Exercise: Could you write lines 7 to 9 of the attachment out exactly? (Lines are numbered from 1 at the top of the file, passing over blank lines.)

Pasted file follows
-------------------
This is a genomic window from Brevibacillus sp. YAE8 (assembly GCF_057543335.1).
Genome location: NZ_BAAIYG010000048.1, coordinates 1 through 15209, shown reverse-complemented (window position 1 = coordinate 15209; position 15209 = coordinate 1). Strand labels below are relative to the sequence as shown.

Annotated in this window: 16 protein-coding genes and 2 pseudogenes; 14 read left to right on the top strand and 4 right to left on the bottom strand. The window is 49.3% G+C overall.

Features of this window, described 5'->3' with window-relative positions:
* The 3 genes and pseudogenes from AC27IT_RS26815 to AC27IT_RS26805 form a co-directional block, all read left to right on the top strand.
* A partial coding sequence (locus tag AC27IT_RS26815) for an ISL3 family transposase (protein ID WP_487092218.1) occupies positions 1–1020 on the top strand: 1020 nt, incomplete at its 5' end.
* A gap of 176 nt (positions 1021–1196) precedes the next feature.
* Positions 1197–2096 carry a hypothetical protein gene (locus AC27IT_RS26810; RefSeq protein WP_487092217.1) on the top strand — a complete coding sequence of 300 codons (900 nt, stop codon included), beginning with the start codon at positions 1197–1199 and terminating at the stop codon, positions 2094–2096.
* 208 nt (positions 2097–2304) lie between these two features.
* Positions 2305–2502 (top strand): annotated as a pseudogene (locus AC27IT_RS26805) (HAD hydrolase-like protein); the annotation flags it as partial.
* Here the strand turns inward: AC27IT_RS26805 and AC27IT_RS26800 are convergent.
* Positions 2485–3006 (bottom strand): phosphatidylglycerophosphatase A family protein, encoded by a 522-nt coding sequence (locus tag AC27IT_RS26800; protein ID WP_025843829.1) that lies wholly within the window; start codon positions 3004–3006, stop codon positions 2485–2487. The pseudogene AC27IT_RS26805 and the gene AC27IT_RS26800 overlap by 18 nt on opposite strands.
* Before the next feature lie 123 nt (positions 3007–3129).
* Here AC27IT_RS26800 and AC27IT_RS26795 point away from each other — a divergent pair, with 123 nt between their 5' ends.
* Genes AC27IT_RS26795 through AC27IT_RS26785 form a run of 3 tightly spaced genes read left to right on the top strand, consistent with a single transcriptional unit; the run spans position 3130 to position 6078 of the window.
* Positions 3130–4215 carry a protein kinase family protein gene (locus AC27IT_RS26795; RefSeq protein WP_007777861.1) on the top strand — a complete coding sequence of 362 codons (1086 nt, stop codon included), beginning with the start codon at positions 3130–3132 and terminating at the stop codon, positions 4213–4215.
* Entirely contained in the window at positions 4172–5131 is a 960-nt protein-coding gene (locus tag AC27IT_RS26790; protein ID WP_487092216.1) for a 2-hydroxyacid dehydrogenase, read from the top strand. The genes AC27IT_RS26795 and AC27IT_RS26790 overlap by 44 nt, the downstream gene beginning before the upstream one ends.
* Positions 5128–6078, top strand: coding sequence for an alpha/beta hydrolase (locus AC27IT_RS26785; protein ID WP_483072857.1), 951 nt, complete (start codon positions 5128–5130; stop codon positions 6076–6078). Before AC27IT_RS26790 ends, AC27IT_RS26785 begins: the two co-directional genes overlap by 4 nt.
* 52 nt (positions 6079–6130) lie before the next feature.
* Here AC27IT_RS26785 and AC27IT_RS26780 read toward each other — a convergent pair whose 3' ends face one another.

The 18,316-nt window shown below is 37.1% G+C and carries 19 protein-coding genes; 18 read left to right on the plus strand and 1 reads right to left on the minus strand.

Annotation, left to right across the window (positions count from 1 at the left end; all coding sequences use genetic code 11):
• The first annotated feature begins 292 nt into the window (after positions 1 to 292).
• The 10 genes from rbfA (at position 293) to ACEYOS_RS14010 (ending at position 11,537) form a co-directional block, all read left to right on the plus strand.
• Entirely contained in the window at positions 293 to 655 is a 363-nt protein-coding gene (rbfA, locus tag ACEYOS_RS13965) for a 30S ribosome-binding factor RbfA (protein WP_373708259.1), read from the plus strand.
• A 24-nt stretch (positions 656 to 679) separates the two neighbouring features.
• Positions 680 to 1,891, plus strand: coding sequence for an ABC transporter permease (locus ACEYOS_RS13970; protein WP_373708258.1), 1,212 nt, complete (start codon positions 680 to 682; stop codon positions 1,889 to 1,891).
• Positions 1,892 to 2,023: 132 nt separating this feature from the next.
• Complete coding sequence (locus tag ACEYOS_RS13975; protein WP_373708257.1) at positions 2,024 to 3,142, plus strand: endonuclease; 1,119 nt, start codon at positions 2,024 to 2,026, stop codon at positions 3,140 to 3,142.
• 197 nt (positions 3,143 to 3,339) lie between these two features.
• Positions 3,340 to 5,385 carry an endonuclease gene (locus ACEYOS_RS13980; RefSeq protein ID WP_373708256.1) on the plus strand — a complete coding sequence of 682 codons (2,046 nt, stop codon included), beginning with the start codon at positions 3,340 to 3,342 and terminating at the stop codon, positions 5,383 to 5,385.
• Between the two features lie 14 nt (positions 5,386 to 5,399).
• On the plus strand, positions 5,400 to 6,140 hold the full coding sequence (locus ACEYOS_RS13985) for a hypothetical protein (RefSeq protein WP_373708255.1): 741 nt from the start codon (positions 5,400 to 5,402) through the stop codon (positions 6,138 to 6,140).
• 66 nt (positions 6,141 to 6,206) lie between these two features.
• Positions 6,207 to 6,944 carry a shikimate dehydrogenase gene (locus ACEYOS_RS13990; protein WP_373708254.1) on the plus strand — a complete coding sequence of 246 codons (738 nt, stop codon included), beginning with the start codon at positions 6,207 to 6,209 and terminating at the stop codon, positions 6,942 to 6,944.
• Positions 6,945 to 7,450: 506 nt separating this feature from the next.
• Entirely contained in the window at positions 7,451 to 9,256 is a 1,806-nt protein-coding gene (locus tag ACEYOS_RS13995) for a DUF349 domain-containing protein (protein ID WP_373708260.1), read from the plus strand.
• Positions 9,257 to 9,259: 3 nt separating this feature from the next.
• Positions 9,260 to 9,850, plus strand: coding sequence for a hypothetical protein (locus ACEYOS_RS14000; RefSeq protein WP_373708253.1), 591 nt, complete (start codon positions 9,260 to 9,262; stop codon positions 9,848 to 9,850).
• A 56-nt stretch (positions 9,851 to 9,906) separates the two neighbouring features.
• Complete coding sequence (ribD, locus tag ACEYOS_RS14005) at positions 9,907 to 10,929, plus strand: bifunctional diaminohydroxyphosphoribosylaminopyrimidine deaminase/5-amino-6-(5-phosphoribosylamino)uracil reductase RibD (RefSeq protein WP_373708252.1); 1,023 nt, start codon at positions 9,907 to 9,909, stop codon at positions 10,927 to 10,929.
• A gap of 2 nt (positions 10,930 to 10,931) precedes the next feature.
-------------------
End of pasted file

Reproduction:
* A gap of 176 nt (positions 1021–1196) precedes the next feature.
* Positions 1197–2096 carry a hypothetical protein gene (locus AC27IT_RS26810; RefSeq protein WP_487092217.1) on the top strand — a complete coding sequence of 300 codons (900 nt, stop codon included), beginning with the start codon at positions 1197–1199 and terminating at the stop codon, positions 2094–2096.
* 208 nt (positions 2097–2304) lie between these two features.